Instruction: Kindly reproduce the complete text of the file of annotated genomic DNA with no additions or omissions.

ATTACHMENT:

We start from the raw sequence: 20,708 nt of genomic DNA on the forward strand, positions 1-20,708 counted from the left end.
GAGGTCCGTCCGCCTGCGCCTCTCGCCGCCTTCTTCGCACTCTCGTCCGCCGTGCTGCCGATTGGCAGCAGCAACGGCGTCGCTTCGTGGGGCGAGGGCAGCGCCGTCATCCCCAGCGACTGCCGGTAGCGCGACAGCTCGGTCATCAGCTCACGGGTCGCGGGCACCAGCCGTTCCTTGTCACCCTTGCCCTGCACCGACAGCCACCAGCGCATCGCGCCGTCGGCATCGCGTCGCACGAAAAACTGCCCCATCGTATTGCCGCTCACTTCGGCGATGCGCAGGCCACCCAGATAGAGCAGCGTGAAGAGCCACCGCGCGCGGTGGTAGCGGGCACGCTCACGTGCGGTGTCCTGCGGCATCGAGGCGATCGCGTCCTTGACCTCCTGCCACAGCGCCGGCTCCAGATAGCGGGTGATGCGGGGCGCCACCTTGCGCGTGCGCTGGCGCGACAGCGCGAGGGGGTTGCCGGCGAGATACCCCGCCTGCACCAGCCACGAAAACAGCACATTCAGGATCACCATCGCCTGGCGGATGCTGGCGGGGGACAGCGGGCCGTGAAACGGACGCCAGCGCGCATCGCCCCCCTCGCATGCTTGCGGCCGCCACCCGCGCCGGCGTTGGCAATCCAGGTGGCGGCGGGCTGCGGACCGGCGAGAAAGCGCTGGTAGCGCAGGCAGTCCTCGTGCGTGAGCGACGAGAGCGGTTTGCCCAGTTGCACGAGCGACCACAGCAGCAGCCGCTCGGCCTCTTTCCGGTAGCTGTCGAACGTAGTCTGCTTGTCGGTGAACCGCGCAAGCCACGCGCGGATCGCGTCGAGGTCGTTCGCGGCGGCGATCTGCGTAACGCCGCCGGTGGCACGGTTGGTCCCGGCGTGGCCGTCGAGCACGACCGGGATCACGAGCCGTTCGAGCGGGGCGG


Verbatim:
We start from the raw sequence: 20,708 nt of genomic DNA on the forward strand, positions 1-20,708 counted from the left end.
GAGGTCCGTCCGCCTGCGCCTCTCGCCGCCTTCTTCGCACTCTCGTCCGCCGTGCTGCCGATTGGCAGCAGCAACGGCGTCGCTTCGTGGGGCGAGGGCAGCGCCGTCATCCCCAGCGACTGCCGGTAGCGCGACAGCTCGGTCATCAGCTCACGGGTCGCGGGCACCAGCCGTTCCTTGTCACCCTTGCCCTGCACCGACAGCCACCAGCGCATCGCGCCGTCGGCATCGCGTCGCACGAAAAACTGCCCCATCGTATTGCCGCTCACTTCGGCGATGCGCAGGCCACCCAGATAGAGCAGCGTGAAGAGCCACCGCGCGCGGTGGTAGCGGGCACGCTCACGTGCGGTGTCCTGCGGCATCGAGGCGATCGCGTCCTTGACCTCCTGCCACAGCGCCGGCTCCAGATAGCGGGTGATGCGGGGCGCCACCTTGCGCGTGCGCTGGCGCGACAGCGCGAGGGGGTTGCCGGCGAGATACCCCGCCTGCACCAGCCACGAAAACAGCACATTCAGGATCACCATCGCCTGGCGGATGCTGGCGGGGGACAGCGGGCCGTGAAACGGACGCCAGCGCGCATCGCCCCCCTCGCATGCTTGCGGCCGCCACCCGCGCCGGCGTTGGCAATCCAGGTGGCGGCGGGCTGCGGACCGGCGAGAAAGCGCTGGTAGCGCAGGCAGTCCTCGTGCGTGAGCGACGAGAGCGGTTTGCCCAGTTGCACGAGCGACCACAGCAGCAGCCGCTCGGCCTCTTTCCGGTAGCTGTCGAACGTAGTCTGCTTGTCGGTGAACCGCGCAAGCCACGCGCGGATCGCGTCGAGGTCGTTCGCGGCGGCGATCTGCGTAACGCCGCCGGTGGCACGGTTGGTCCCGGCGTGGCCGTCGAGCACGACCGGGATCACGAGCCGTTCGAGCGGGGCGG